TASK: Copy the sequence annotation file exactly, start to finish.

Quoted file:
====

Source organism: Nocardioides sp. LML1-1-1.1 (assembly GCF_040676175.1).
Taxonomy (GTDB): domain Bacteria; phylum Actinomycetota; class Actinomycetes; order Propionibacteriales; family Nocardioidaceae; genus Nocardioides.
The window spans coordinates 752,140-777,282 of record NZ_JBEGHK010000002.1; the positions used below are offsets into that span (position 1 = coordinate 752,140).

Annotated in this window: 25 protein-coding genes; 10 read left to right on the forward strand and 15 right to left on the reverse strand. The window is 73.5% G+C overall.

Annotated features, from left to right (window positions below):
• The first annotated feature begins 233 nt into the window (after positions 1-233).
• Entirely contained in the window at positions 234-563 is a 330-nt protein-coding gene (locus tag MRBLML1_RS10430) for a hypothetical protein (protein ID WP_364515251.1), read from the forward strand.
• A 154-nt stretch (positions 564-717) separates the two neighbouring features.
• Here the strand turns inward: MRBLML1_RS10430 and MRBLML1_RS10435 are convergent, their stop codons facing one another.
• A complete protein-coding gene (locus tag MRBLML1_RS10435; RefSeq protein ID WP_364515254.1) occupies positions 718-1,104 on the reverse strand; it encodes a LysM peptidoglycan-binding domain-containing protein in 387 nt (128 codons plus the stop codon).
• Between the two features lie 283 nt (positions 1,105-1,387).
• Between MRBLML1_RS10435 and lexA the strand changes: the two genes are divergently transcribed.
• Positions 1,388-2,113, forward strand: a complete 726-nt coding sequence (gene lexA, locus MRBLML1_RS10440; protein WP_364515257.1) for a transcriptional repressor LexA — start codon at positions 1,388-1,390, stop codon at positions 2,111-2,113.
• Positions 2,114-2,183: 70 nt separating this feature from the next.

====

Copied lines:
Source organism: Nocardioides sp. LML1-1-1.1 (assembly GCF_040676175.1).
Taxonomy (GTDB): domain Bacteria; phylum Actinomycetota; class Actinomycetes; order Propionibacteriales; family Nocardioidaceae; genus Nocardioides.
The window spans coordinates 752,140-777,282 of record NZ_JBEGHK010000002.1; the positions used below are offsets into that span (position 1 = coordinate 752,140).

Annotated in this window: 25 protein-coding genes; 10 read left to right on the forward strand and 15 right to left on the reverse strand. The window is 73.5% G+C overall.

Annotated features, from left to right (window positions below):
• The first annotated feature begins 233 nt into the window (after positions 1-233).
• Entirely contained in the window at positions 234-563 is a 330-nt protein-coding gene (locus tag MRBLML1_RS10430) for a hypothetical protein (protein ID WP_364515251.1), read from the forward strand.
• A 154-nt stretch (positions 564-717) separates the two neighbouring features.
• Here the strand turns inward: MRBLML1_RS10430 and MRBLML1_RS10435 are convergent, their stop codons facing one another.
• A complete protein-coding gene (locus tag MRBLML1_RS10435; RefSeq protein ID WP_364515254.1) occupies positions 718-1,104 on the reverse strand; it encodes a LysM peptidoglycan-binding domain-containing protein in 387 nt (128 codons plus the stop codon).
• Between the two features lie 283 nt (positions 1,105-1,387).
• Between MRBLML1_RS10435 and lexA the strand changes: the two genes are divergently transcribed.
• Positions 1,388-2,113, forward strand: a complete 726-nt coding sequence (gene lexA, locus MRBLML1_RS10440; protein WP_364515257.1) for a transcriptional repressor LexA — start codon at positions 1,388-1,390, stop codon at positions 2,111-2,113.
• Positions 2,114-2,183: 70 nt separating this feature from the next.